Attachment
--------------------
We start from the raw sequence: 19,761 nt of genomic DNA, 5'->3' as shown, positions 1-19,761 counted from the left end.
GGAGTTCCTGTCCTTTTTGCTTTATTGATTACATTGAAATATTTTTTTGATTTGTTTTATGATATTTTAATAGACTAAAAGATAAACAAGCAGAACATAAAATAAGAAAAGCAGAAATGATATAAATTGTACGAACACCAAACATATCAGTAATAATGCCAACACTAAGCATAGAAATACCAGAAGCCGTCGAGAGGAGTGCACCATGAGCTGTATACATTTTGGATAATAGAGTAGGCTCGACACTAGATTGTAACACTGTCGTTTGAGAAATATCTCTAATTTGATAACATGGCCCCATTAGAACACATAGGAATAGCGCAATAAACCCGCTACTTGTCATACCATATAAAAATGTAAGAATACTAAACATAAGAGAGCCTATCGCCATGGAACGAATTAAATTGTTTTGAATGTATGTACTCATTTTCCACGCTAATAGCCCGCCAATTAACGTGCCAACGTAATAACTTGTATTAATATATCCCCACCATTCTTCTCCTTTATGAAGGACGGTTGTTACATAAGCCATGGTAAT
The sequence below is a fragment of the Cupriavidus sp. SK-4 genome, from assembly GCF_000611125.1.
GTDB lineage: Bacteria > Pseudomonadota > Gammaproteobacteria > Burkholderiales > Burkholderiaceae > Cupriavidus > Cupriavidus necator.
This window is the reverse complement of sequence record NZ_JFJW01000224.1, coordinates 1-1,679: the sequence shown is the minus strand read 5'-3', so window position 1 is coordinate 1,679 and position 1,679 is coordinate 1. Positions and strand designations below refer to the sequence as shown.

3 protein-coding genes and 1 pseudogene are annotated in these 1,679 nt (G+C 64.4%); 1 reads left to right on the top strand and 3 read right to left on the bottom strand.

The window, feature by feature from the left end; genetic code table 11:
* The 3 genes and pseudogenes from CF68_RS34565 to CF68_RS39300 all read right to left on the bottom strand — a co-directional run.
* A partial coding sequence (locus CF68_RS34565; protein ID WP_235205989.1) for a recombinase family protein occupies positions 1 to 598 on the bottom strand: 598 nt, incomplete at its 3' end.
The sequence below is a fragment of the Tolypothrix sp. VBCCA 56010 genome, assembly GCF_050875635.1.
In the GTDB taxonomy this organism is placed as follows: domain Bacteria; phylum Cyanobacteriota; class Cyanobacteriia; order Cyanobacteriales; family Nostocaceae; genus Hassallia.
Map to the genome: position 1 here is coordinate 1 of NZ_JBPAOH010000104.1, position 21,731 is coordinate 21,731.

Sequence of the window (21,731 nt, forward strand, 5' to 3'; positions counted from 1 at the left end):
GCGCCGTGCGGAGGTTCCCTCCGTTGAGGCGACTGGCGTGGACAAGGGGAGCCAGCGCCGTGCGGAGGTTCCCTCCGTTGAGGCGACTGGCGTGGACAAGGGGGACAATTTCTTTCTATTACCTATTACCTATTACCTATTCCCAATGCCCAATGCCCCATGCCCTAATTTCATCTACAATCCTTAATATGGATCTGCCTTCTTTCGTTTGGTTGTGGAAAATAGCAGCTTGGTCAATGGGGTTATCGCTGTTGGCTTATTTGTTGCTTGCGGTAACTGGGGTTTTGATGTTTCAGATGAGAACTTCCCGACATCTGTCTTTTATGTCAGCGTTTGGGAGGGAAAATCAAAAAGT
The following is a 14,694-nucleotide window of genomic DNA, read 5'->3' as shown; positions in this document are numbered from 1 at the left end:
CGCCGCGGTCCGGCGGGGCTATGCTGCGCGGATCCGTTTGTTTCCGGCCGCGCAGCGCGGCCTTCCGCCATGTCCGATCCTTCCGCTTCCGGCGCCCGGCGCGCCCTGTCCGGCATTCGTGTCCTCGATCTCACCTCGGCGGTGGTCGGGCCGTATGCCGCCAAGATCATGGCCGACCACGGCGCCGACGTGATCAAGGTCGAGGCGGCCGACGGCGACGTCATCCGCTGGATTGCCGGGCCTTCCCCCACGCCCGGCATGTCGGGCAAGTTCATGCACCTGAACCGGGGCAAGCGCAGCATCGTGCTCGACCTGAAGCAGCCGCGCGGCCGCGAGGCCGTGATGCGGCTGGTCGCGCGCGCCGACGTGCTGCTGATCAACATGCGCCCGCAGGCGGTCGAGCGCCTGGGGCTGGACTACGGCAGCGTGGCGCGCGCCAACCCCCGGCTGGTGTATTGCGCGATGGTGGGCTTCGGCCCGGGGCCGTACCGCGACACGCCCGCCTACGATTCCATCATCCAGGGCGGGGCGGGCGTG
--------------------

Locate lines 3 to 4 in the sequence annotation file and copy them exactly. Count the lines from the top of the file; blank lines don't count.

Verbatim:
The sequence below is a fragment of the Cupriavidus sp. SK-4 genome, from assembly GCF_000611125.1.
GTDB lineage: Bacteria > Pseudomonadota > Gammaproteobacteria > Burkholderiales > Burkholderiaceae > Cupriavidus > Cupriavidus necator.